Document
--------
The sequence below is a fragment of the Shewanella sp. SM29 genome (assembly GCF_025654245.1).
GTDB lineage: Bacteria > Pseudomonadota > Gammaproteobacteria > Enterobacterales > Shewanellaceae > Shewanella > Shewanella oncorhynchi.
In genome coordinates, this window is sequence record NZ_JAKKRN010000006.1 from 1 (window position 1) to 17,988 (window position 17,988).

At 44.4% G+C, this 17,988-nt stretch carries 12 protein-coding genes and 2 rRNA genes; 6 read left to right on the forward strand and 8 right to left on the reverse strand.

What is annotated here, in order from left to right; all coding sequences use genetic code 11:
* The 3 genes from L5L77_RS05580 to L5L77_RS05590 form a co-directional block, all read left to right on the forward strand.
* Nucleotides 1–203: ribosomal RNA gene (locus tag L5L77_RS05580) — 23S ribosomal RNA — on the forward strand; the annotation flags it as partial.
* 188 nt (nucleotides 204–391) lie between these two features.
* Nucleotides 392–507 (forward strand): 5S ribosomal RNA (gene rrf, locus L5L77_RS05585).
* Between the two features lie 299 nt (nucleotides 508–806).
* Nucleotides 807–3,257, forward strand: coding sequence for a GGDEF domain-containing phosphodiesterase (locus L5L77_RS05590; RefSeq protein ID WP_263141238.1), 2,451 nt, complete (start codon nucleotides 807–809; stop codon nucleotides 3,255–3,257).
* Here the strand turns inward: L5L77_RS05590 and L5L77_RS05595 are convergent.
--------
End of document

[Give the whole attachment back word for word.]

The sequence below is a fragment of the Shewanella sp. SM29 genome (assembly GCF_025654245.1).
GTDB lineage: Bacteria > Pseudomonadota > Gammaproteobacteria > Enterobacterales > Shewanellaceae > Shewanella > Shewanella oncorhynchi.
In genome coordinates, this window is sequence record NZ_JAKKRN010000006.1 from 1 (window position 1) to 17,988 (window position 17,988).

At 44.4% G+C, this 17,988-nt stretch carries 12 protein-coding genes and 2 rRNA genes; 6 read left to right on the forward strand and 8 right to left on the reverse strand.

What is annotated here, in order from left to right; all coding sequences use genetic code 11:
* The 3 genes from L5L77_RS05580 to L5L77_RS05590 form a co-directional block, all read left to right on the forward strand.
* Nucleotides 1–203: ribosomal RNA gene (locus tag L5L77_RS05580) — 23S ribosomal RNA — on the forward strand; the annotation flags it as partial.
* 188 nt (nucleotides 204–391) lie between these two features.
* Nucleotides 392–507 (forward strand): 5S ribosomal RNA (gene rrf, locus L5L77_RS05585).
* Between the two features lie 299 nt (nucleotides 508–806).
* Nucleotides 807–3,257, forward strand: coding sequence for a GGDEF domain-containing phosphodiesterase (locus L5L77_RS05590; RefSeq protein ID WP_263141238.1), 2,451 nt, complete (start codon nucleotides 807–809; stop codon nucleotides 3,255–3,257).
* Here the strand turns inward: L5L77_RS05590 and L5L77_RS05595 are convergent.